But I do know of another couple who prove that even this severest of tests can be got past. Vicky, a linguist, 31 explains, "I got a job in Strasbourg and Toby being based in London wasn't too happy about that, you can imagine. But I wasn't too happy with our relationship at the time, it was going nowhere, very, very slowly. Now I fly home for the weekend once a month. On Friday nights he meets me at the airport, we go straight to a hotel, and Toby hangs the 'do not disturb sign' on our door until it's time to leave on Sunday night. Being apart has really got his kindling smoking!" It certainly has, Vicky and Toby are newly engaged, "It's sort of what I was hoping for," Vicky confides, " it's why I took the job. Absence has made the heart grow fonder for Toby and at last he's stopped taking me for granted."
Vicky looks out of the areoplane window dreaming of seeing Toby soon
Eliza, a friend of mine, a graphic artist in her twenties, lives 60 miles from her boyfriend of five months, Nick. I meet then in a cafe on a Saturday afternoon, I see them seated at the back of the cafe, feeding each other slices of carrot cake. Eliza explains how distance has affected their relationship: "We see each other at weekends, he drives down to stay with me, and each time he leaves it's painful, bittersweet, because we know we'll see each other soon, and when we do, the pleasure is redoubled. You can't get complacent about someone who is not there whenever you want them; their presence becomes more special. When Nick and I see each other again we get excited each time, like a couple of 16 year olds, my mum says," Eliza explains, grinning at Nick, who grins back at her with adoring eyes.
How does Eliza think the distance has changed her relationship? "In lots of ways, but all good. I think it's added intensity to our feelings, sharpened them really. Seeing each other is always a special event. I always make an effort when Nick's coming over and we both do a lot of longing! I'd say really it's like putting your relationship in a greenhouse; it brings the love on quicker. Yeah, perversely we've enjoyed it a lot." So you think distance has benefited your relationship? "Yes," Eliza and Nick intone together," I think so, for sure, " Eliza continues, "it kind of energises your feelings, they feed off the distance, the longing, the missing, you know, it's not always easy missing the one you love but it heightens everything you do together. And I think Nick appreciates me more because I'm not there most of the time!" Eliza winks at him.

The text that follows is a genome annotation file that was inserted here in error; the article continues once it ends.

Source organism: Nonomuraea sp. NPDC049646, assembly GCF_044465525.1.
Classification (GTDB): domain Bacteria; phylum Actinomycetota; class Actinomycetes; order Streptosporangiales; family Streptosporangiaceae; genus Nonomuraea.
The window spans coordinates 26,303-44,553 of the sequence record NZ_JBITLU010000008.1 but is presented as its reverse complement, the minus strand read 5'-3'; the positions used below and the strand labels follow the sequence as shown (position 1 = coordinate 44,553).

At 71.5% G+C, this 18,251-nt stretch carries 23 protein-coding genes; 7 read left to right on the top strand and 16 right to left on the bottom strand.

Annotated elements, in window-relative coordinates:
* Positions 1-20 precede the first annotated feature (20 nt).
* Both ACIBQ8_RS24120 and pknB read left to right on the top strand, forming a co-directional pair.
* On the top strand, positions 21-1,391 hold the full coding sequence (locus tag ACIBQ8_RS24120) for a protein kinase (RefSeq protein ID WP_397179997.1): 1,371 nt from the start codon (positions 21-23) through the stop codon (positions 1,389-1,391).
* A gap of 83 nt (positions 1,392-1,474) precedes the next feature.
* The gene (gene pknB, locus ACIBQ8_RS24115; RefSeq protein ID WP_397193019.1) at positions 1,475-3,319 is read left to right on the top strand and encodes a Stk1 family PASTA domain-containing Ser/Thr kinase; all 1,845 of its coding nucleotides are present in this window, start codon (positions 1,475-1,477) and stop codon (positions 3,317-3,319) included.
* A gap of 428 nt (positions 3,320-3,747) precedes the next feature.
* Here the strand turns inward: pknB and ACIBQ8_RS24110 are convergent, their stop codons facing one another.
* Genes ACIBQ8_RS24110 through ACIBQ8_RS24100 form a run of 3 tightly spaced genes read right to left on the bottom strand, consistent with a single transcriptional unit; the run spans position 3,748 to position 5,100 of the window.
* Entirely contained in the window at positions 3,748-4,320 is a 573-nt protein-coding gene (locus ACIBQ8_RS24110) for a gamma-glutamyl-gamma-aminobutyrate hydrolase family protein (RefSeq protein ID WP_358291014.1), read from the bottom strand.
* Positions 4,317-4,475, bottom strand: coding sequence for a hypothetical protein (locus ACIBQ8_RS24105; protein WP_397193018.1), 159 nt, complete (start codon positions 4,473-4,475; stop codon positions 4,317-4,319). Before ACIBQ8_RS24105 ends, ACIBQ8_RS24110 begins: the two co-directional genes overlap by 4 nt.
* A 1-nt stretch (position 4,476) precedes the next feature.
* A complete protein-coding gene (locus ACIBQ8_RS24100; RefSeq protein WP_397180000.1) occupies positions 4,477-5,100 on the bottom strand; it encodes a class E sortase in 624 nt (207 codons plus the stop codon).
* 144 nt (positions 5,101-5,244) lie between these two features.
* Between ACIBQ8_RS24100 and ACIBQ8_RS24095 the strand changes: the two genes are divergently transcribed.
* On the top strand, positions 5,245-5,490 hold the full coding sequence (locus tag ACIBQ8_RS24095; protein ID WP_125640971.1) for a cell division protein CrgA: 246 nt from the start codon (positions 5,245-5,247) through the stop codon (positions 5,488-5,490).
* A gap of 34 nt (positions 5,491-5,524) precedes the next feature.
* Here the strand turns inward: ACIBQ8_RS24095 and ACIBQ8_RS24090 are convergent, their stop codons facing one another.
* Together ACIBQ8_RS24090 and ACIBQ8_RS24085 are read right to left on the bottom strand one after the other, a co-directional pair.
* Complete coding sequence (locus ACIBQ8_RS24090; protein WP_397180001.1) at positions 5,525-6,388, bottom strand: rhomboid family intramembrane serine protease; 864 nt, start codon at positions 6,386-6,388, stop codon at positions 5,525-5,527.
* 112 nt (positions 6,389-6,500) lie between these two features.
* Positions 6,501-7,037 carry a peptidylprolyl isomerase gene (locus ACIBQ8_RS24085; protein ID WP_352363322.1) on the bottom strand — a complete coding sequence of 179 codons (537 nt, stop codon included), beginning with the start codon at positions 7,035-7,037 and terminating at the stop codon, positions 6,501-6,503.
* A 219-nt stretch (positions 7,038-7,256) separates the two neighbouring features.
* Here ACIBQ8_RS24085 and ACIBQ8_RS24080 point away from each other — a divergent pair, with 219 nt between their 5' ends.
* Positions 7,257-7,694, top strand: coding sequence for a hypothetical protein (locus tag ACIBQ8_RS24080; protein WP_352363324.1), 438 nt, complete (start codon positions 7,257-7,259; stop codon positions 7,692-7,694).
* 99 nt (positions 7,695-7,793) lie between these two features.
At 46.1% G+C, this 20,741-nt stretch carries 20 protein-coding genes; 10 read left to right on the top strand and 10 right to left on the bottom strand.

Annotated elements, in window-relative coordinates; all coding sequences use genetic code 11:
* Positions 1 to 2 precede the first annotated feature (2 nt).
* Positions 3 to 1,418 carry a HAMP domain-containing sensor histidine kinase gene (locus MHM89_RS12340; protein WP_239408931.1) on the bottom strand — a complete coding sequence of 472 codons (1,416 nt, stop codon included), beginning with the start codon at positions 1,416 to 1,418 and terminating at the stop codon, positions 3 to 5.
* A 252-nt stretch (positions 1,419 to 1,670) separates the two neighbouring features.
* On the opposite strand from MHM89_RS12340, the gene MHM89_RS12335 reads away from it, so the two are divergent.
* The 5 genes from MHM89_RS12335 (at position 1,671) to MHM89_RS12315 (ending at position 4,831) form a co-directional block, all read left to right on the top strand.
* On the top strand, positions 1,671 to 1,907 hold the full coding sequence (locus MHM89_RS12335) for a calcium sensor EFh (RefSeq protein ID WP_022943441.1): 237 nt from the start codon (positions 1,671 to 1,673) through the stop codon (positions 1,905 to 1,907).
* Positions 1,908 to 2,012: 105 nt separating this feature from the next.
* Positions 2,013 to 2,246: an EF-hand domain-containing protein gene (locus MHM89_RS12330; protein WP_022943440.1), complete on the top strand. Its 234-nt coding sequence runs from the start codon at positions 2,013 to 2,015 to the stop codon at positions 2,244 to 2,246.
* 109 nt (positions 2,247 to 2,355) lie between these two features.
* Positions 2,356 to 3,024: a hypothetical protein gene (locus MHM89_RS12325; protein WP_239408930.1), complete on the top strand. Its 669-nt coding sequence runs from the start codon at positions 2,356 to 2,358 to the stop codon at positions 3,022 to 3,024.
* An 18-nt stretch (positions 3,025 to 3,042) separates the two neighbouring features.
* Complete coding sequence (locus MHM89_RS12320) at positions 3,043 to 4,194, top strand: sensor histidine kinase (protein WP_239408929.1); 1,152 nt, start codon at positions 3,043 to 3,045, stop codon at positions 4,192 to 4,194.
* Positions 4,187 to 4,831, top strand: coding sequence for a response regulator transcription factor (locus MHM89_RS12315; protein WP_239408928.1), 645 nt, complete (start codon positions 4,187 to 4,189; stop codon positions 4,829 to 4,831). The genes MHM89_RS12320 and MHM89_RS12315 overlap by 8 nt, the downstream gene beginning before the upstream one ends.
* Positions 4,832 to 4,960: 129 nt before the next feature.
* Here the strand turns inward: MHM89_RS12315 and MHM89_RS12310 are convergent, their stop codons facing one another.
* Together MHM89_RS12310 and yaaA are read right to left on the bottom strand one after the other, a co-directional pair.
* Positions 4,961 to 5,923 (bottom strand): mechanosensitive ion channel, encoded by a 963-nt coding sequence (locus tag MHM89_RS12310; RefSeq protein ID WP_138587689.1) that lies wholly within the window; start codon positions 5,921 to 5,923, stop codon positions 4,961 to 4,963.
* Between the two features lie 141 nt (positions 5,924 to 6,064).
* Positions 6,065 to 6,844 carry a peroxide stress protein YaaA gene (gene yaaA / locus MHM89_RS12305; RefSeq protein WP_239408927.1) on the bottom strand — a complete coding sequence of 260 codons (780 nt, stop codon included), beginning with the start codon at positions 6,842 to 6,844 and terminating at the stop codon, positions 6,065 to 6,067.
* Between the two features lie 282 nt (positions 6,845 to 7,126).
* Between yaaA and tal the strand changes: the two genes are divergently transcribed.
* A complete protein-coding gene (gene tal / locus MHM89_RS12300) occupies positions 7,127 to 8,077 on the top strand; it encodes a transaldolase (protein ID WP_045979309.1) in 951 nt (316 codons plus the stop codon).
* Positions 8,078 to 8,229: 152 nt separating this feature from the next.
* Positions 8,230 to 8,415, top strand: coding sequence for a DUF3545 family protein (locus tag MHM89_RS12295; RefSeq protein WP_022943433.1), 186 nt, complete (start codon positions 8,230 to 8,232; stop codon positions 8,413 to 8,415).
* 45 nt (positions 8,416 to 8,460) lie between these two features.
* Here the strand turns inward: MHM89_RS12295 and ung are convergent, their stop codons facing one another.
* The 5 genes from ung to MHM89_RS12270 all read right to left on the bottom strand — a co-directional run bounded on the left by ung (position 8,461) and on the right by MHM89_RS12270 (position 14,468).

Are there any other advantages? "For me, certainly," Eliza says, "I have more time to concentrate on my career during the week, having said that though, I can't easily get my mind off missing Nick! So it helps with compartmentalising your life, you can be a driven career girl all week, work longer hours and concentrate on being all loved up together every weekend." Nick nods in agreement.
And what are the drawbacks I ask Eliza? "Well, it can cause little problems, Nick gets insecure about me sometimes and I think you've got to be aware of the fact that on occasion, your lover needs more reassurance than they otherwise might. Nick doesn't know what I do when we're apart, except for what I tell him. And err, this can worry him sometimes, trust becomes of paramount importance, you know like he wonders where am I, who am I with, what am I doing, if I don't answer the phone at night, you know I've probably just missed my train and my evening is in chaos but 1001 fears go through Nick's head and he can get overly concerned." Nick nods ascent, "I think you've got to reassure each other more, yeah, more 'I love yous,'" he says.
"Yeah, so true," Eliza joins in, "which is all the nicer." Eliza and Nick remind me of what the Victorian novelist George Eliot said: "What greater thing is there for two human souls, than to feel that they are joined... to strengthen each other... to be at one with each other in silent unspeakable memories.' It seems evident that long distance love is a soaring flight of emotion, heightening already existing feeling and tying couples' love more tightly around them than proximity ever can. It certainly seems to have enflamed passions for Eliza and Nick. And for those who wish to enjoy the strongest intensities of feeling, along with the stirring poignancy of repeated partings, it seems that long distance is no distance to love. But we have to know when to stop, when to close that distance and end the separation by moving to a more convenient location to one another. Eliza agrees, "We're thinking of changing our arrangements," she smiles almost coyly. Nick beams happily, "We're selling our homes and going to buy a flat together, near Eliza, " Nick announces, " it'll be great." "Yeah, it sure will," agrees Eliza, "I'll save so much in petrol money!" They laugh and I leave them to their precious Saturday afternoon together, every minute together is extra special for long distance lovers.